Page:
The Bottle Rockets
Along with Uncle Tupelo, Missouri's Bottle Rockets have to be considered the godfathers of the '90s alt-country/roots-rock revival. Their sophomore effort, The Brooklyn Side, stands alongside Too Far to Care from the Old 97's as a landmark recording made during the movement's brief heyday. Since 1994, singer/guitarist Brian Henneman has led a variety of lineups through the course of being dumped by a major label and bouncing back with a competent batch of indie country-rock efforts. Pleasantly loud while playing tribute to Rust Never Sleeps, the Bottle Rockets, sadly, became just another great bar band.
Zoysia finds Henneman recharged by the economic and foreign policy failings of the Bush administration. Still mining those ever-sturdy Crazy Horse riffs, Henneman finds a way to incorporate soul and Southern funk into the roar while examining the personal toll W. and his ilk have taken upon the American middle class. "Better than Broken" and "Suffering Servant" are thoughtful examinations that never descend into rote, political rants by focusing on the day-to-day interactions of common people trying to make ends meet.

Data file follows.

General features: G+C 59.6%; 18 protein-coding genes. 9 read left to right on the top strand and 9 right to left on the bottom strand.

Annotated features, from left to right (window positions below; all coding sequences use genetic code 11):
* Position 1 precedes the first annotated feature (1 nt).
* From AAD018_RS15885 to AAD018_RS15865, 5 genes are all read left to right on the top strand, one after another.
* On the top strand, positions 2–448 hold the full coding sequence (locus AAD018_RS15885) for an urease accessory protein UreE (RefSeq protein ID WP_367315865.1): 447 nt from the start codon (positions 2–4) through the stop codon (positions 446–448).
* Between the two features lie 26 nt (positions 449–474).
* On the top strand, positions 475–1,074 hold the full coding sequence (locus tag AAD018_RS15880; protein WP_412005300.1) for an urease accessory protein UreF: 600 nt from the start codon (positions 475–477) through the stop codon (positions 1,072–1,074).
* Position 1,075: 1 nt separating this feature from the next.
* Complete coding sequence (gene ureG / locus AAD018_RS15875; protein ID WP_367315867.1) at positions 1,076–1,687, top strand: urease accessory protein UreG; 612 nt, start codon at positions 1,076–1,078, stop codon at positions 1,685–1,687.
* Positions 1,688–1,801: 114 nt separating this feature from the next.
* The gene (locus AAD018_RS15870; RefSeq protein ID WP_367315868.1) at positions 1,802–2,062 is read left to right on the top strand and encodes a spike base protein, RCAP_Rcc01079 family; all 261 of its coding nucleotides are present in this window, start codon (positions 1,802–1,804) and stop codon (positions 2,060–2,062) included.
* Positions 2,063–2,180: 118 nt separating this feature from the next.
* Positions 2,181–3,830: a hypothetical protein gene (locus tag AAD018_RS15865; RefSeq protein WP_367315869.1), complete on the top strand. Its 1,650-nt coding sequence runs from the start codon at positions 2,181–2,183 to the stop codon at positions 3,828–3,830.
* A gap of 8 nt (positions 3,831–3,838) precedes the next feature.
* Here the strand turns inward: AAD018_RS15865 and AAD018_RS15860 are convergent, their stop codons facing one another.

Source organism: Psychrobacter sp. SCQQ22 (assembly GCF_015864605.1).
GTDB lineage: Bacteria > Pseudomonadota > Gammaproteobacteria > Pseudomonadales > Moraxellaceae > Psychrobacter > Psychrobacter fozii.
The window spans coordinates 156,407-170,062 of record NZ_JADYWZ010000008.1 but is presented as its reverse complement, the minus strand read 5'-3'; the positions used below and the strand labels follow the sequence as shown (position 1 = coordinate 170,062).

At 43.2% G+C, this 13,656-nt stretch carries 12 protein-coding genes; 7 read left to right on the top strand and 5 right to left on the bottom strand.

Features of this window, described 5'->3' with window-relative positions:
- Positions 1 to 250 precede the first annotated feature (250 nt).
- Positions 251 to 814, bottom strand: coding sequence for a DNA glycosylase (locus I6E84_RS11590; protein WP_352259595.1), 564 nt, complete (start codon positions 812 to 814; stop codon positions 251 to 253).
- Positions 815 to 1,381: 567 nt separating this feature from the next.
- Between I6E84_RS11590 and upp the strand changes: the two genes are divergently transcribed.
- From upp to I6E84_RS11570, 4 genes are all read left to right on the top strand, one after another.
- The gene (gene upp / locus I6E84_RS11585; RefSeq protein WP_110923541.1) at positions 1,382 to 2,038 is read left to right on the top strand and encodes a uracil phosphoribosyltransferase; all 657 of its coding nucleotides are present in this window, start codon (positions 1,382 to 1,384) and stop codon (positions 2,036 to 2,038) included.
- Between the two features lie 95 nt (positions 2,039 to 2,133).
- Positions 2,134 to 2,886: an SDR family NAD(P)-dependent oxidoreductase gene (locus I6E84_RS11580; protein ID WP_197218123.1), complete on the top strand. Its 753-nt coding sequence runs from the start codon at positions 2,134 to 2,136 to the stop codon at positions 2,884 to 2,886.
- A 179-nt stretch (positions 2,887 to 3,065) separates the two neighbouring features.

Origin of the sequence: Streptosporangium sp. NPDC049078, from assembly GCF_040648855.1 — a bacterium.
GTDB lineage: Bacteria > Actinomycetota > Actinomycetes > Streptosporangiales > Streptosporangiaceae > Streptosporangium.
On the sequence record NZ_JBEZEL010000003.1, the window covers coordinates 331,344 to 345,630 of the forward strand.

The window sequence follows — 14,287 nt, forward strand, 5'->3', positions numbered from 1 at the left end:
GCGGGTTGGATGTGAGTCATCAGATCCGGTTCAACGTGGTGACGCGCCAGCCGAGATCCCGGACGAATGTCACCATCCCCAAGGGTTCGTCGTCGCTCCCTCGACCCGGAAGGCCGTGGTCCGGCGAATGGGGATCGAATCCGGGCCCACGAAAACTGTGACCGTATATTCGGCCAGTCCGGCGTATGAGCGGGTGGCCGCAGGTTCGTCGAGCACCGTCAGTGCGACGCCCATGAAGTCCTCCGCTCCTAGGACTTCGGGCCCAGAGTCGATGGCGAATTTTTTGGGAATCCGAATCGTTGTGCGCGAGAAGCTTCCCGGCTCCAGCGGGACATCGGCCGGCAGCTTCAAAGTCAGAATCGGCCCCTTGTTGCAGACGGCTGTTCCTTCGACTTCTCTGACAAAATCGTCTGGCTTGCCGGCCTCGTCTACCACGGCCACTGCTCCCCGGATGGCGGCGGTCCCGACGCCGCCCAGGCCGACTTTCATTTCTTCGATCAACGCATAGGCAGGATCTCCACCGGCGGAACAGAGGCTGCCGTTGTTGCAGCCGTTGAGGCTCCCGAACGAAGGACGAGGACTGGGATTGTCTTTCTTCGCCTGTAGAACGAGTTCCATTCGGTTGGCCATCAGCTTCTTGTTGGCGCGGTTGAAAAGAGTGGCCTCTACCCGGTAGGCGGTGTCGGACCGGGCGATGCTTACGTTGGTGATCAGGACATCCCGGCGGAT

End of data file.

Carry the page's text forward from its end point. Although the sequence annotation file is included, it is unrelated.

Still firmly grounded in greasy (and noisy), country shuffles, the Bottle Rockets have received a surprising rejuvenation by widening their margins. The playful call-and-response backing vocals on "I Quit" would have never appeared on previous efforts, but on Zoysia, such new wrinkles only add to the detailed characterizations--real folks taking solstice in beer and camaraderie--while cynically eyeing the powers that be.
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